Mu­seum cel­e­brates ‘un­sung heroes’

York­town fa­cil­ity opened Satur­day

The Washington Times Daily - - METRO - BY ERIC ALTHOFF

YORK­TOWN, VA. | Vir­ginia Gov. Terry McAuliffe on Satur­day ded­i­cated the Amer­i­can Mu­seum of the Rev­o­lu­tion at York­town, not far from where Bri­tish Gen. Charles Corn­wal­lis sur­ren­dered his forces to Gen. Ge­orge Washington in Oc­to­ber 1781 — pre­sag­ing the end of the Amer­i­can war for in­de­pen­dence from the Crown.

“When we think about the Amer­i­can Rev­o­lu­tion, you think about Ge­orge Washington and the Bos­ton Tea Party, but what you are go­ing to see in this mu­seum is [how] or­di­nary peo­ple you don’t hear about are the un­sung heroes,” Mr. McAuliffe said dur­ing the ded­i­ca­tion cer­e­mony. “They will be [hon­ored] by this great mu­seum.”

The mu­seum of­fi­cially opened Satur­day fol­low­ing a 10-year, $50 mil­lion cam­paign to trans­form the York­town Vic­tory Cen­ter into a state-of-the-art in­ter­ac­tive fa­cil­ity fea­tur­ing ar­ti­facts and ex­hibits about the era be­tween the set­tle­ment of the nearby English set­tle­ment of Jamestown in 1607 and the sign­ing of the Treaty of Paris in 1783, of­fi­cially rec­og­niz­ing the new United States by Great Bri­tain.

“We would not have won the war were it not for the French,” Mr. McAuliffe said in trib­ute to the forces of King Louis XVI, who cast their lot with the colonists against their tra­di­tional en­emy across the English Chan­nel.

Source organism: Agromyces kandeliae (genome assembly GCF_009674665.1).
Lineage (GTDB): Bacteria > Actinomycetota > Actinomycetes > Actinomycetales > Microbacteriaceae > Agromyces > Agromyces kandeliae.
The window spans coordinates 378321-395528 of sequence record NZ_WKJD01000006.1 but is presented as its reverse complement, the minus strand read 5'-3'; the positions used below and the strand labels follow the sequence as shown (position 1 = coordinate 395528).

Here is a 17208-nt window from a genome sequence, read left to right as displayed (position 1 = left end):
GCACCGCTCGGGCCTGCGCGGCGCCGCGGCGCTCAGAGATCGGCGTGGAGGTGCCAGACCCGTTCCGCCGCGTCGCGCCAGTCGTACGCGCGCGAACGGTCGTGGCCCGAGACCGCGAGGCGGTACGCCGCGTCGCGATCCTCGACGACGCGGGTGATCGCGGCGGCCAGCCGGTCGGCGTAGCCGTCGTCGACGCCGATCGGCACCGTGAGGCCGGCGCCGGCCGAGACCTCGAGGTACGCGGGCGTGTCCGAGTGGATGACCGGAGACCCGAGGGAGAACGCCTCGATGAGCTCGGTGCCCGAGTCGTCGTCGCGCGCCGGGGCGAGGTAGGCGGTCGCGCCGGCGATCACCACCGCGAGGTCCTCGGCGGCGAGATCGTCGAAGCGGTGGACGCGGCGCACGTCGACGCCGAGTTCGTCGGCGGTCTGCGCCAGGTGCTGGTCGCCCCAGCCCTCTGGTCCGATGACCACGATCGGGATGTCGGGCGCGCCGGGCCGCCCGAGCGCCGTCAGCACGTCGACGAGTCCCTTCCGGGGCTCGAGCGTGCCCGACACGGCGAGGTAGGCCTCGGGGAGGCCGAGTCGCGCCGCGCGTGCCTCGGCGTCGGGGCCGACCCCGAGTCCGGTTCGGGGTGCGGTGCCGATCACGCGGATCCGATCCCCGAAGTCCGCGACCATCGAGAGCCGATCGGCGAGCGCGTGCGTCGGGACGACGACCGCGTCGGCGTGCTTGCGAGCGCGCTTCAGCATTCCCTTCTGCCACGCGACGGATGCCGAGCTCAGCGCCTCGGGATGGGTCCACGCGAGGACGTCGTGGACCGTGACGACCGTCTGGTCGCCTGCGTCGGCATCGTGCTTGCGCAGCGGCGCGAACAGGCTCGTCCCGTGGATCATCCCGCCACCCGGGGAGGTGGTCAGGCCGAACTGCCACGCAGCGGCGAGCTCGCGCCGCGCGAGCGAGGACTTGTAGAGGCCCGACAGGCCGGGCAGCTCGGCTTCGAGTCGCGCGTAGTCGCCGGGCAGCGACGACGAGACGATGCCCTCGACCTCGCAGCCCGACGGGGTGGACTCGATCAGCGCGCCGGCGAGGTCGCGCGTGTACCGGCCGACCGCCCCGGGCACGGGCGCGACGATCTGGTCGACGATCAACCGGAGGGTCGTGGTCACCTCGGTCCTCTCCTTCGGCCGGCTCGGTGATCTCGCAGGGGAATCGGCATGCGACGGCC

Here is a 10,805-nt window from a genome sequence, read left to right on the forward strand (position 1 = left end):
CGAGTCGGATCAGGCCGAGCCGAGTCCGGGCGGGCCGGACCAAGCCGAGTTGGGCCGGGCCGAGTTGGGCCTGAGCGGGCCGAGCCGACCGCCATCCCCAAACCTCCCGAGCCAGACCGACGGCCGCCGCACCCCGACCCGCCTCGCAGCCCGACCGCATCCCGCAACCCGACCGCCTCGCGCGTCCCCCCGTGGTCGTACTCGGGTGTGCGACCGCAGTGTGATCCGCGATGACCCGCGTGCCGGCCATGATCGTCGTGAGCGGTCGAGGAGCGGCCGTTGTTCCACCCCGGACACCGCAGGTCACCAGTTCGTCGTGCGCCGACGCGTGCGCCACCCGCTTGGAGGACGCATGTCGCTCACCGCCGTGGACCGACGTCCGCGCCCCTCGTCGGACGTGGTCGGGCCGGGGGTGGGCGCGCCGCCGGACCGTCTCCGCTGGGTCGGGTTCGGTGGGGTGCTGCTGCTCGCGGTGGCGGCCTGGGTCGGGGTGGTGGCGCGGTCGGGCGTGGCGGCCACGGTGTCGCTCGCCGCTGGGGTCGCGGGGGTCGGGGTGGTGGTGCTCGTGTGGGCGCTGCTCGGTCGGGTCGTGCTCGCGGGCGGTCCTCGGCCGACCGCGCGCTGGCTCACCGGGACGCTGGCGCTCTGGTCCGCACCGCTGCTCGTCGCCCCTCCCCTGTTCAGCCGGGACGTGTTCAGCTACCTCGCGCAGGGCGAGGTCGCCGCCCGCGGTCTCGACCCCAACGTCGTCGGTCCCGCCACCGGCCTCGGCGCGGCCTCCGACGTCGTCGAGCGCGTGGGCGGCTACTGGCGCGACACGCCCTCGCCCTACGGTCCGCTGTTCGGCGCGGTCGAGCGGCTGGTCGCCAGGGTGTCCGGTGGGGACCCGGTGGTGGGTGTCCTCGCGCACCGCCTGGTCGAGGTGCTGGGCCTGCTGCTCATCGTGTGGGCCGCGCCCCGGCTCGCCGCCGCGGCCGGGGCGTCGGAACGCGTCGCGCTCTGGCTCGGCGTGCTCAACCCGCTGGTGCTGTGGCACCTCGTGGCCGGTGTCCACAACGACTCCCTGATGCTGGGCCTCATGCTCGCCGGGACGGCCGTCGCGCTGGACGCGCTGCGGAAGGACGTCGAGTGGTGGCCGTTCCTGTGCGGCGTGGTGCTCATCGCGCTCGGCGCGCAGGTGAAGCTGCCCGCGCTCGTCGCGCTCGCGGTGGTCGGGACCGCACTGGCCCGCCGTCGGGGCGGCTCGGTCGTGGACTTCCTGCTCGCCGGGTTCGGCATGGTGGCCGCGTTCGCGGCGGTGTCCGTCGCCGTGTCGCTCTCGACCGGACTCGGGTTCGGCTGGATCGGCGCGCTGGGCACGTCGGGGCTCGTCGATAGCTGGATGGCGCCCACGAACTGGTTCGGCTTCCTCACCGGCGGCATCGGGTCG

Mr. McAuliffe proudly told the crowd he lives in the “oldest gover­nor’s man­sion in the coun­try,” and touted the man­sion’s Lafayette Room, named in honor of the Mar­quis de Lafayette, a cru­cial French ally of the Colo­nial Army and who was present dur­ing the victorious Bat­tle of York­town.

Col. Thierry Casanova, a rep­re­sen­ta­tive of the French Em­bassy in Washington, told the crowd it was an honor to “walk in the steps of so many il­lus­tri­ous French who came be­fore us.”

“Two ar­mies faced each other here, and by the for­tune of war, this coali­tion of our coun­tries won this bat­tle of the Rev­o­lu­tion­ary War,” Col. Casanova said, adding that the two na­tions would later be al­lies in both world wars of the 20th cen­tury.

The Rev. Car­leton B. Bakkum, rec­tor of Grace Epis­co­pal Church in York­town, of­fered a prayer dur­ing the cer­e­mony pay­ing trib­ute to Vir­ginia’s long, com­pli­cated his­tory. Mr. Bakkum spoke of the Amer­i­can In­di­ans who lived in the area long be­fore it was a colony or a com­mon­wealth, as well as the mil­lions of en­slaved Africans whose labors were cru­cial to the build­ing of early Amer­ica. (The mu­seum of­fers ex­hibits on Amer­i­can In­di­ans and African Amer­i­cans who fought in the Rev­o­lu­tion.)

Mr. McAuliffe, a Demo­crat, ded­i­cated the mu­seum in honor of Nick and Mary Mathews, Greek-Amer­i­can im­mi­grants who met in New York and re­lo­cated to the “His­toric Tri­an­gle” area of Vir­ginia in 1944 — Jamestown, Wil­liams­burg and York­town. The Mathews pro­vided sub­stan­tial fund­ing to the Jamestown-York­town Foun­da­tion, and do­nated the land on which the mu­seum sits.

“They were poor, but they were hon­est, hard­work­ing folks,” Mr. McAuliffe said of the Mathews, whose restau­rant, Nick’s Seafood Pav­il­ion, re­mains a York­town in­sti­tu­tion to­day. “They fell in love with the charm of York­town.”

Mr. McAuliffe re­lated how the Mathews were renowned for al­low­ing mil­i­tary per­son­nel to dine for free in their restau­rant, and they were the first nat­u­ral­ized U.S. cit­i­zens to spon­sor a Navy ves­sel, the USS York­town. Mary Mathews was known to wave an Amer­i­can flag as the York­town cruised by on the York River, which would play “God Bless Amer­ica” from the decks as she passed by the Mathews’ prop­erty.

The 29th In­fantry Di­vi­sion Band of the Vir­ginia Army Na­tional Guard per­formed at the cer­e­mony. Mr. McAuliffe noted that Vir­ginia is the first state to have ended mil­i­tary vet­eran home­less­ness.

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